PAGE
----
BACKGROUND: Premature aging and related diseases have been documented in HIV-infected adults. Data are now emerging also regarding accelerated aging process in HIV-infected children. METHODS: A narrative review was performed searching studies on PubMed published in English language in 2004-2017, using appropriate key words, including "aging", "children", "HIV", "AIDS", "immunosenescence", "pathogenesis", "clinical conditions". RESULTS: Premature immunosenescence phenotype of B and T cells in HIV-infected children is mediated through immune system activation and chronic inflammation. Ongoing inflammation processes have been documented by increased levels of pathogen-associated molecular patterns (PAMPS), increased mitochondrial damage, higher levels of pro-inflammatory cytokines, and a positive correlation between sCD14 levels and percentages of activated CD8+ cells. Other reported features of premature aging include cellular replicative senescence, linked to an accelerated telomeres shortening. Finally, acceleration of age-associated methylation pattern and other epigenetic modifications have been described in HIV-infected children. All these features may favor the clinical manifestations related to premature aging. Lipid and bone metabolism, cancers, cardiovascular, renal, and neurological systems should be carefully monitored, particularly in children with detectable viremia and/or with CD4/CD8 ratio inversion. CONCLUSION: Aging processes in children with HIV infection impact their quality and length of life. Further studies regarding the mechanisms involved in premature aging are needed to search for potential targets of treatment.

Accelerated aging in perinatally HIV-infected children: clinical manifestations and pathogenetic mechanisms

Chiappini, Elena;Dalzini, Annalisa;Petrara, Maria Raffaella;Giaquinto, Carlo;De Rossi, Anita
2018

Abstract

BACKGROUND: Premature aging and related diseases have been documented in HIV-infected adults. Data are now emerging also regarding accelerated aging process in HIV-infected children. METHODS: A narrative review was performed searching studies on PubMed published in English language in 2004-2017, using appropriate key words, including "aging", "children", "HIV", "AIDS", "immunosenescence", "pathogenesis", "clinical conditions". RESULTS: Premature immunosenescence phenotype of B and T cells in HIV-infected children is mediated through immune system activation and chronic inflammation. Ongoing inflammation processes have been documented by increased levels of pathogen-associated molecular patterns (PAMPS), increased mitochondrial damage, higher levels of pro-inflammatory cytokines, and a positive correlation between sCD14 levels and percentages of activated CD8+ cells. Other reported features of premature aging include cellular replicative senescence, linked to an accelerated telomeres shortening. Finally, acceleration of age-associated methylation pattern and other epigenetic modifications have been described in HIV-infected children. All these features may favor the clinical manifestations related to premature aging. Lipid and bone metabolism, cancers, cardiovascular, renal, and neurological systems should be carefully monitored, particularly in children with detectable viremia and/or with CD4/CD8 ratio inversion. CONCLUSION: Aging processes in children with HIV infection impact their quality and length of life. Further studies regarding the mechanisms involved in premature aging are needed to search for potential targets of treatment.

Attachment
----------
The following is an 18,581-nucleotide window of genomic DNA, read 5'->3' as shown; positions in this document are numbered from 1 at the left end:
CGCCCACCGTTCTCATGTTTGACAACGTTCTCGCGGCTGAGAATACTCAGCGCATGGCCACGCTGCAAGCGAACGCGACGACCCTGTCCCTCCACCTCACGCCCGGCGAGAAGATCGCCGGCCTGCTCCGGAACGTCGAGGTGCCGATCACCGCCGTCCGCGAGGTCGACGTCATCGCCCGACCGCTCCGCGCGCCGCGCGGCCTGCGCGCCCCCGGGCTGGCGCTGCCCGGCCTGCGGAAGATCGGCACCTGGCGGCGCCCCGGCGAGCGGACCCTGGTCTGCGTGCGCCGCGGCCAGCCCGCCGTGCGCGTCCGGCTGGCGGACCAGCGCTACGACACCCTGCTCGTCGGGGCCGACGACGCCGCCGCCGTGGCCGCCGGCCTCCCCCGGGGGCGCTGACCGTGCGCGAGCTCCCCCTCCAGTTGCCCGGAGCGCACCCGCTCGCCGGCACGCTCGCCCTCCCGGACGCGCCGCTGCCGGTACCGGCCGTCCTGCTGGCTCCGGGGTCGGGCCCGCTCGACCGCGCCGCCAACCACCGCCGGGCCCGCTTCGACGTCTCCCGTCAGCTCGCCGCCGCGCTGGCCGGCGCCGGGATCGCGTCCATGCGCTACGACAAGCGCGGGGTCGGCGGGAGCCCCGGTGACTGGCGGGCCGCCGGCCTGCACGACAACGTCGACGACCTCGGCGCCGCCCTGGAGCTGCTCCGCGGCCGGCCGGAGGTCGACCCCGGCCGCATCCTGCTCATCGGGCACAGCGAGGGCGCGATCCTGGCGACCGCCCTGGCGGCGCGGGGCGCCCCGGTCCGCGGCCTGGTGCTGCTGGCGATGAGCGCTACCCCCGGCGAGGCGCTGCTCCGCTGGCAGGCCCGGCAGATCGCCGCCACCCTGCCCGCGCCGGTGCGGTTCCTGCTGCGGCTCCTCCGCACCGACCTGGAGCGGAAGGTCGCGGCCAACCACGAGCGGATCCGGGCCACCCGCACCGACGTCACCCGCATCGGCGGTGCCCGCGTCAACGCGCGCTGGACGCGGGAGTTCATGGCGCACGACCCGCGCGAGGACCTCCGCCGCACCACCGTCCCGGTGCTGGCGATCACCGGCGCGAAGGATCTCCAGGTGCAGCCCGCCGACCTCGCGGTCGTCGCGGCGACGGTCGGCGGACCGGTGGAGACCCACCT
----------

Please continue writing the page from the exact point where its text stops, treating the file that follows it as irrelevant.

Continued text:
2018
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Utilizza questo identificativo per citare o creare un link a questo documento: https://hdl.handle.net/11577/3283799
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